Once the Brand of Bros, Dollar Shave Club Is Now Aiming to Conquer the Wellness Market

With corporate parent Unilever at its side

Unilever acquired Dollar Shave Club for $1 billion in 2016. Getty Images
Headshot of Ann-Marie Alcántara

Could Dollar Shave Club, the former disruptor known for its budget-friendly razors and renegade marketing tactics, be the next big men’s wellness brand?

That’s the vision the company’s been pursuing since being acquired for $1 billion in 2016 by Unilever. The corporate behemoth wants consumers who relied on Dollar Shave Club to deliver high-quality, low-cost razors to now embrace the once-indie company as the ultimate destination for men, both as a resource and for the tools they need for their body and mind. The name for this next era of the brand? “Dollar Shave Club 2.0.”

Mixing products and content is not unprecedented for direct-to-consumer ecommerce companies. Brandless, a home-goods basics company that just raised $240 million in a Series C round, publishes an extensive blog filled with posts on everything from planning meals to volunteering through Brandless’ social-impact efforts. But the challenge for Dollar Shave Club is making the transition to lifestyle brand under a corporation while maintaining the edginess and innovation that made it beloved among its core fanbase (namely, bros).

If expanding its brand identity seems like a logical next step, it’s also a necessary one. In 2016, pre-acquisition, Dollar Shave claimed 48.6 percent of the online razor market and today still commands a 50 percent share in sales, according to data from Slice Intelligence. But Dollar Shave was (and still is) facing competition from other upstarts. Products by Walker & Company’s Bevel—founded in 2014 as a grooming brand dedicated to men of color whose specific shaving needs weren’t addressed in the industry—were carried by Macy’s earlier this year, though the company has raised only $33 million so far (Dollar Shave raised $163 million before being acquired). Billie, a women’s shaving company that aims to combat the “pink tax” (a levy on women’s products), has raised $6 million. Then, there’s Harry’s, which bought its own factory to produce razors and other products and has raised a total of $375 million. Harry’s even has a “minority stake” in Hims, a startup that originally began as a male hair-loss-prevention company but has pivoted to men’s wellness, and has raised $97 million so far.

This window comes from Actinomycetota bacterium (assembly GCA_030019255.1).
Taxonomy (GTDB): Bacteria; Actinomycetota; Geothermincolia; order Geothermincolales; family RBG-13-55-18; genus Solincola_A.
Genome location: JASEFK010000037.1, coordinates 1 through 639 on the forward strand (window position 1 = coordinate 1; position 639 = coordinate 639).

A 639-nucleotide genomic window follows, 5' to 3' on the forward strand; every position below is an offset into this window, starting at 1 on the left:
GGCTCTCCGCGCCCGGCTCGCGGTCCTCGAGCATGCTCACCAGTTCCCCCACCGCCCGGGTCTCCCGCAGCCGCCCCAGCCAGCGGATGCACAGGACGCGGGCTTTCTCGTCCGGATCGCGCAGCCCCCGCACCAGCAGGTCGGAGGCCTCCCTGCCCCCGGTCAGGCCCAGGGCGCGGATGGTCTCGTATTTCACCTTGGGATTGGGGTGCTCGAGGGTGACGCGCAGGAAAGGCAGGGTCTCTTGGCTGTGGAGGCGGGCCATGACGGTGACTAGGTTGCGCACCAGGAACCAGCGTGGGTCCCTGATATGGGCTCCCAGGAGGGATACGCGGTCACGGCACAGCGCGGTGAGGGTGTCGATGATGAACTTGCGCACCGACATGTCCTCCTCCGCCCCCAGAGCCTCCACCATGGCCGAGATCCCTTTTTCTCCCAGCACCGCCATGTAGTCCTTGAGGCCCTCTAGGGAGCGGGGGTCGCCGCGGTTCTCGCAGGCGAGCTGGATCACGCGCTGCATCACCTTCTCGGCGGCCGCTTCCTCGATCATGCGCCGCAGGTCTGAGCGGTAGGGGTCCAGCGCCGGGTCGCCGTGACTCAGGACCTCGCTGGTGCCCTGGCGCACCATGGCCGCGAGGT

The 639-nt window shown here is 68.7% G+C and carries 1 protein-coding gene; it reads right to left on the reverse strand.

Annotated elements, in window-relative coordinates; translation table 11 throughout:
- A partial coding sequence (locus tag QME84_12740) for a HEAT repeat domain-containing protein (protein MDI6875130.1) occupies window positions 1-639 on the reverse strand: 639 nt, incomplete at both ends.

Harry’s quest for dominance doesn’t end with Hims or its factory. The company’s had several third-party relationships with retailers like J. Crew since 2014, but in 2016, Harry’s inked a deal to get shelf space in every Target store (as well as online). This past May, Harry’s furthered that retail footprint by landing in 2,200 of Walmart’s U.S. stores—along with an exclusive razor in Walmart’s colors. Dollar Shave, however, has no plans to enter this space.

“Right now, our focus is on building a direct relationship with our consumer, and we’re always evaluating options to maximize and deepen that connection with our customers and members,” says Michael Dubin, Dollar Shave’s founder and CEO. “Everything’s on the table, but as of this moment we don’t have plans to be in mass retail.”

Dollar Shave founder and CEO Michael Dubin

Meanwhile, there are signs that men’s grooming trends are shifting slightly from shaving. New data from Gillette reveals that men are shaving less often—3.2 times a week, down from 3.7 in the past decade.

To maintain a competitive edge, it was probably inevitable that Dollar Shave would have to make some significant changes. With “Dollar Shave Club 2.0, we’re focused on head to toe,” Dubin says.

“Our mission at Dollar Shave Club is to help guys take care of their minds and bodies so they can be their best selves,” he says. “We are approaching that mission in two ways: with great products for your body and great content for your mind.”

Those products include Dollar Shave’s skin-care line and body washes introduced in 2016, hair creams, toothpaste and toothbrushes. Content ranges from branded pieces with advice on how much to tip a barber to Mel, a print magazine sent to customers as part of their subscription every month, as well as online material. Mel’s content reaches into the depths of internet culture, feature personal essays (including one on clean bottoms—butt wipes are a DSC 2.0 product) and even does some serious reporting—such as a piece on men with HIV living in Iran. Dubin says the branded content will help the company drive engagement, and Mel is intended to “achieve critical success” for the budding lifestyle brand.

“We think it’s very important for Dollar Shave Club to speak more broadly than just personal care, grooming advice or tips or anything that’s closely related to the product because we’re trying to achieve a broader mission than just helping take care of your body,” Dubin explains.

In July, Dollar Shave released a new ad campaign dubbed “Get Ready,” a video almost four minutes in length that shows men—and women—starting their day, from a drag queen shaving his legs to a woman shaving her head. There’s even a short cameo of Dubin stuffing his underwear with toilet paper. The spot is a push toward making the brand seem more inclusive, growing up from the bro attitude of its first original ad that brought the company success in 2012. Alec Brownstein, vp of creative at Dollar Shave, says he thinks the spot is “flexible enough” to be used continually as the company announces new products or categories.

In July, Dollar Shave released a new, inclusive ad campaign dubbed “Get Ready” that goes beyond blades.

This story first appeared in the September 24, 2018, issue of Adweek magazine. Click here to subscribe.
@itstheannmarie annmarie.alcantara@adweek.com Ann-Marie Alcántara is a tech reporter for Adweek, focusing on direct-to-consumer brands and ecommerce.